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For the last two to three months iv'e been dipping and diving in and out C# and WinForms but recently I will be starting a project that will help be learn more about real life issues when programming in .NET

I'm Mainly a web based programmer working with PHP, MySql, Unix, etc and when I create a website I like to have a concrete framework that would deal with things such as:

  • Error Handling
  • Input / Output
  • Libraries
  • Application Structure
  • Database / Model abstraction
  • Resource monitoring

There's a few more to go in that list but ill keep it short.

So when im in C# I realise that when the application loads we run directly run the main form, which to me, makes you force logic for windows / forms within the Main Form/

Personally I might be wrong, and this is how it should be done, but I really do not think so, I wish to make a set of classes that control the the "Application Process" as such, this base system would control the instantiation and disposing of forms, Threading etc.

So when fires up my application I want it to start an object called System and this object then would Parse Settings Files, Registry keys, Meta Information (CPU,Ram etc), Debugger, Switch Detection etc.

Then it would process the information and depending on the different entities effecting the application load we would run a form passing information to that form.

Within that form, If the A user clicks File > Options Then it would Ask the system to load the Options Form, , The System class would then load the Options Form passing in required information.

If that form needs to de thread it would as the System Base if it can place it within a new thread for me, And monitor it until its complete.

What would be a good example of building a system that works like this, and do you guys have any advice on how I should go about it.

Also any really good examples,books,articles of building an MVC architecture within the C# language would also be a plus.

Please enlighten me on this subject.

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up vote 3 down vote accepted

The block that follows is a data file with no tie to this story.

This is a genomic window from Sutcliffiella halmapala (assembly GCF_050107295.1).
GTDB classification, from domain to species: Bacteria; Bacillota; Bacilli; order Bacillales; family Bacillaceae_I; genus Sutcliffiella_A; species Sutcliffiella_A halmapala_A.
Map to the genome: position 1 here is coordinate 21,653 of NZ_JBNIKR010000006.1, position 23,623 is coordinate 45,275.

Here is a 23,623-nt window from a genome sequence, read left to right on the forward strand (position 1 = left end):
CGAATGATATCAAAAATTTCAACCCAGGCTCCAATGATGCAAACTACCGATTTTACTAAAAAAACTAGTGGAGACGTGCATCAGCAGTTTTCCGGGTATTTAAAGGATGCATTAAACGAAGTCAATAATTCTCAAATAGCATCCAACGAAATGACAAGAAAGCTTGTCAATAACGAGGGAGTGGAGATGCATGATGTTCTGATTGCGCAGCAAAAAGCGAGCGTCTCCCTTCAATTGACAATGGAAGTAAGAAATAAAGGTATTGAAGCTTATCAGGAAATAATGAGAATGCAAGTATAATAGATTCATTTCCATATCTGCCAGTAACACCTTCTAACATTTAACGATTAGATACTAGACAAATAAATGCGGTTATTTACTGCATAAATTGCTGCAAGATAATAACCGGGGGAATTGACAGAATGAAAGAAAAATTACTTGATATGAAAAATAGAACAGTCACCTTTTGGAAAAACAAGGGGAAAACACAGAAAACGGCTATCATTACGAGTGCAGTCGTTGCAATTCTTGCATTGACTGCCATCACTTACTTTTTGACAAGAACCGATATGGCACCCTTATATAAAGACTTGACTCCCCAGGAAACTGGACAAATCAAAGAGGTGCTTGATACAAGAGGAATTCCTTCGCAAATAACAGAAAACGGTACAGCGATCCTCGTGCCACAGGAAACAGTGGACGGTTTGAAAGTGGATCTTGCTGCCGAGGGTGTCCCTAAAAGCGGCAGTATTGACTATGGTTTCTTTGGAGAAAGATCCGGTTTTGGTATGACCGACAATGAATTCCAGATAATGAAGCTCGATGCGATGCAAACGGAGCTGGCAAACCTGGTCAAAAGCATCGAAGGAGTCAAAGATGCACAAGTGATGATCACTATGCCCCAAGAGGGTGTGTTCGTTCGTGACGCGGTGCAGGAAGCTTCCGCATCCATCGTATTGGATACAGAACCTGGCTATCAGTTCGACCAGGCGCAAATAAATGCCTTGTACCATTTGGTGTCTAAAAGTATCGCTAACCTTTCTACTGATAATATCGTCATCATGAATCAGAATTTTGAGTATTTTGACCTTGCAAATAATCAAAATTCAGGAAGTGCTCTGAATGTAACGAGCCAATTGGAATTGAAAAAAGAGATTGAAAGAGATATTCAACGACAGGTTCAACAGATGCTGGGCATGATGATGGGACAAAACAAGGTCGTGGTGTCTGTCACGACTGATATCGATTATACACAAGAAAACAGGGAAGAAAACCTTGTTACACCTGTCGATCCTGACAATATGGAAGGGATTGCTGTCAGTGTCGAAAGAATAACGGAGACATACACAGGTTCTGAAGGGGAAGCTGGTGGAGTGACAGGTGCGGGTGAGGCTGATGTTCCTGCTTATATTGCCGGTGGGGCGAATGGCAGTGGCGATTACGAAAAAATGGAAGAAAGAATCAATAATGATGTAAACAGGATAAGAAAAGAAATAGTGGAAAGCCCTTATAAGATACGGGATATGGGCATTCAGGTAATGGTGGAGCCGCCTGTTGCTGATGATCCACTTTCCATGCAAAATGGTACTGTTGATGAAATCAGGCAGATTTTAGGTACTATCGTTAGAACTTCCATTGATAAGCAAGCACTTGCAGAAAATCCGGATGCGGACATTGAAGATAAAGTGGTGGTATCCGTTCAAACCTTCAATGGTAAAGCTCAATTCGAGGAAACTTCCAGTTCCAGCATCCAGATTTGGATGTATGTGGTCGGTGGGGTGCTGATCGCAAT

if you build a new Windows App using Visual Studio you will definitely get the main form as the first screen shown, but it does not need to be like this.

Visual Studio does this for you. It creates a Program class (Program.cs) with the Main method (which is the entry point for you application, pretty much like any other language) and call the main form for you.

Look for Program.cs and you will find this:

static class Program
    /// The main entry point for the application.
    static void Main()
        Application.Run(new Form1());

Knowing this you can change it and do pretty much whatever you want to change the way forms are handled by your app.

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Took the words right out of my mouth :) The Program class, or subclassing or hooking into the Application class is definitely the way you want to go. – Mark Pim Nov 9 '10 at 11:29
So can I delete everything that a "New Project" and then create a base class adding the [STAThread] within that class, and it would not have any issues with that ? – RobertPitt Nov 9 '10 at 11:30
You are correct, sir :) – tucaz Nov 9 '10 at 11:36
Would you know of any resources that show how to design an application using this kind of method – RobertPitt Nov 9 '10 at 12:04
I'm sorry but I'm not really a Forms guy. But I think that if you have any kind of constraints or requirements that require you to create this kind of solution you should open a new question so we can discuss it. – tucaz Nov 9 '10 at 12:24

To answer your last question, about MVC architectures in C#, take a look at this Stack Overflow question

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There are different architectures to meet such kind of an approach:

Layered architecture: Keep you application in layers. Implement the user interface (called presentation) in a separate layer (read assembly/executable). So the application process is now away from the winform. Keep the business logic (how the application process works) in a separate layer and the data access in a separate layer.

You can use MVC or do everything of your own. And keep the layers in the same process (in-process) by keeping them in DLLs and instantiating them in your presentation layer (the same way you are thinking as of now. So you can implement your classes in the business logic layer. The other way of thinking is the Service oriented architecture. In this case, you can run the rest of the layers as a service and consume the service(s) in the presentation layer. In that case, you can keep a single copy of the server and multiple front-end (presentation layer) application using the same.

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If you are building a larger application you could build a framework to handle startup of modules, components, resources and forms, and then at the end display your form. I do this myself with MEF, so when my applications starts up, I let MEF compose all the components, retrieve my main form from MEF and then start it with Application.Run. Or I've sometimes retrived my main form controller (MVC) and told the controller to handle the Application.Run.

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